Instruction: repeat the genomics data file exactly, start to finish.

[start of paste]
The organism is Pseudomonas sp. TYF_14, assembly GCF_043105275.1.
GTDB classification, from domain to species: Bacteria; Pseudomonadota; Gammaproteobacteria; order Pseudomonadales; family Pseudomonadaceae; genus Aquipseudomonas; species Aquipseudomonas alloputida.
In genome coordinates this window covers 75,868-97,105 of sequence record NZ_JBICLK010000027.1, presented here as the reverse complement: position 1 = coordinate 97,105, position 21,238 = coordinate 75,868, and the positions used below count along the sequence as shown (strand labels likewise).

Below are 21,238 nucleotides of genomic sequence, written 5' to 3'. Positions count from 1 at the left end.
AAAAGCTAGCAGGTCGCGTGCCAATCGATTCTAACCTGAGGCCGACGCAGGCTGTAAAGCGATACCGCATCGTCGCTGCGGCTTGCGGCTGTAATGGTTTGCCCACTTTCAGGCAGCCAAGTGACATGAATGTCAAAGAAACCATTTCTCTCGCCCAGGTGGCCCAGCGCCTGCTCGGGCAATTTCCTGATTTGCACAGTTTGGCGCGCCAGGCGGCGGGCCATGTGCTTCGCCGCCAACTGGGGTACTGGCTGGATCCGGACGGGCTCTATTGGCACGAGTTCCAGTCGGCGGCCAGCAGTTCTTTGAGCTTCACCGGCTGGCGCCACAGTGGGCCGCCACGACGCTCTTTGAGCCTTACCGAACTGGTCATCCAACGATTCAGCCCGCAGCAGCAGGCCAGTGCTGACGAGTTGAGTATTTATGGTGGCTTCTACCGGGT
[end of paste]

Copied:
The organism is Pseudomonas sp. TYF_14, assembly GCF_043105275.1.
GTDB classification, from domain to species: Bacteria; Pseudomonadota; Gammaproteobacteria; order Pseudomonadales; family Pseudomonadaceae; genus Aquipseudomonas; species Aquipseudomonas alloputida.
In genome coordinates this window covers 75,868-97,105 of sequence record NZ_JBICLK010000027.1, presented here as the reverse complement: position 1 = coordinate 97,105, position 21,238 = coordinate 75,868, and the positions used below count along the sequence as shown (strand labels likewise).

Below are 21,238 nucleotides of genomic sequence, written 5' to 3'. Positions count from 1 at the left end.
AAAAGCTAGCAGGTCGCGTGCCAATCGATTCTAACCTGAGGCCGACGCAGGCTGTAAAGCGATACCGCATCGTCGCTGCGGCTTGCGGCTGTAATGGTTTGCCCACTTTCAGGCAGCCAAGTGACATGAATGTCAAAGAAACCATTTCTCTCGCCCAGGTGGCCCAGCGCCTGCTCGGGCAATTTCCTGATTTGCACAGTTTGGCGCGCCAGGCGGCGGGCCATGTGCTTCGCCGCCAACTGGGGTACTGGCTGGATCCGGACGGGCTCTATTGGCACGAGTTCCAGTCGGCGGCCAGCAGTTCTTTGAGCTTCACCGGCTGGCGCCACAGTGGGCCGCCACGACGCTCTTTGAGCCTTACCGAACTGGTCATCCAACGATTCAGCCCGCAGCAGCAGGCCAGTGCTGACGAGTTGAGTATTTATGGTGGCTTCTACCGGGT